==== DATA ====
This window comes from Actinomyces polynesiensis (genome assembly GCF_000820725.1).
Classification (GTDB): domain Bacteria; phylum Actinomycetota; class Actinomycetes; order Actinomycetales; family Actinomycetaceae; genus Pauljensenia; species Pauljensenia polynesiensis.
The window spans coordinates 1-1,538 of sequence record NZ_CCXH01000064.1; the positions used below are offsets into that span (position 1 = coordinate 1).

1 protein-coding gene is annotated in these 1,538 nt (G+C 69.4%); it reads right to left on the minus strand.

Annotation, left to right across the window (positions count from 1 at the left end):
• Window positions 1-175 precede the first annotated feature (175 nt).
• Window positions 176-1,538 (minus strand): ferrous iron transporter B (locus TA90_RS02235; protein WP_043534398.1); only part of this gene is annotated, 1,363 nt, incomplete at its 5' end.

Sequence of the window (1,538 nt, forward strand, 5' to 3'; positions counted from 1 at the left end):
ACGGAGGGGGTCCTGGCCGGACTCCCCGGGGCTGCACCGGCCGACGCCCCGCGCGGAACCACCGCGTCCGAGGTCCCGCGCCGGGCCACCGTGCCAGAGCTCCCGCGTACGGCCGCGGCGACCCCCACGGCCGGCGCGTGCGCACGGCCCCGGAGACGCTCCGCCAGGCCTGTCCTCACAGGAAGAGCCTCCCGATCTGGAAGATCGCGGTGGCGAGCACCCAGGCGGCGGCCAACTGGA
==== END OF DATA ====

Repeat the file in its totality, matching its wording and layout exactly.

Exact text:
This window comes from Actinomyces polynesiensis (genome assembly GCF_000820725.1).
Classification (GTDB): domain Bacteria; phylum Actinomycetota; class Actinomycetes; order Actinomycetales; family Actinomycetaceae; genus Pauljensenia; species Pauljensenia polynesiensis.
The window spans coordinates 1-1,538 of sequence record NZ_CCXH01000064.1; the positions used below are offsets into that span (position 1 = coordinate 1).

1 protein-coding gene is annotated in these 1,538 nt (G+C 69.4%); it reads right to left on the minus strand.

Annotation, left to right across the window (positions count from 1 at the left end):
• Window positions 1-175 precede the first annotated feature (175 nt).
• Window positions 176-1,538 (minus strand): ferrous iron transporter B (locus TA90_RS02235; protein WP_043534398.1); only part of this gene is annotated, 1,363 nt, incomplete at its 5' end.

Sequence of the window (1,538 nt, forward strand, 5' to 3'; positions counted from 1 at the left end):
ACGGAGGGGGTCCTGGCCGGACTCCCCGGGGCTGCACCGGCCGACGCCCCGCGCGGAACCACCGCGTCCGAGGTCCCGCGCCGGGCCACCGTGCCAGAGCTCCCGCGTACGGCCGCGGCGACCCCCACGGCCGGCGCGTGCGCACGGCCCCGGAGACGCTCCGCCAGGCCTGTCCTCACAGGAAGAGCCTCCCGATCTGGAAGATCGCGGTGGCGAGCACCCAGGCGGCGGCCAACTGGA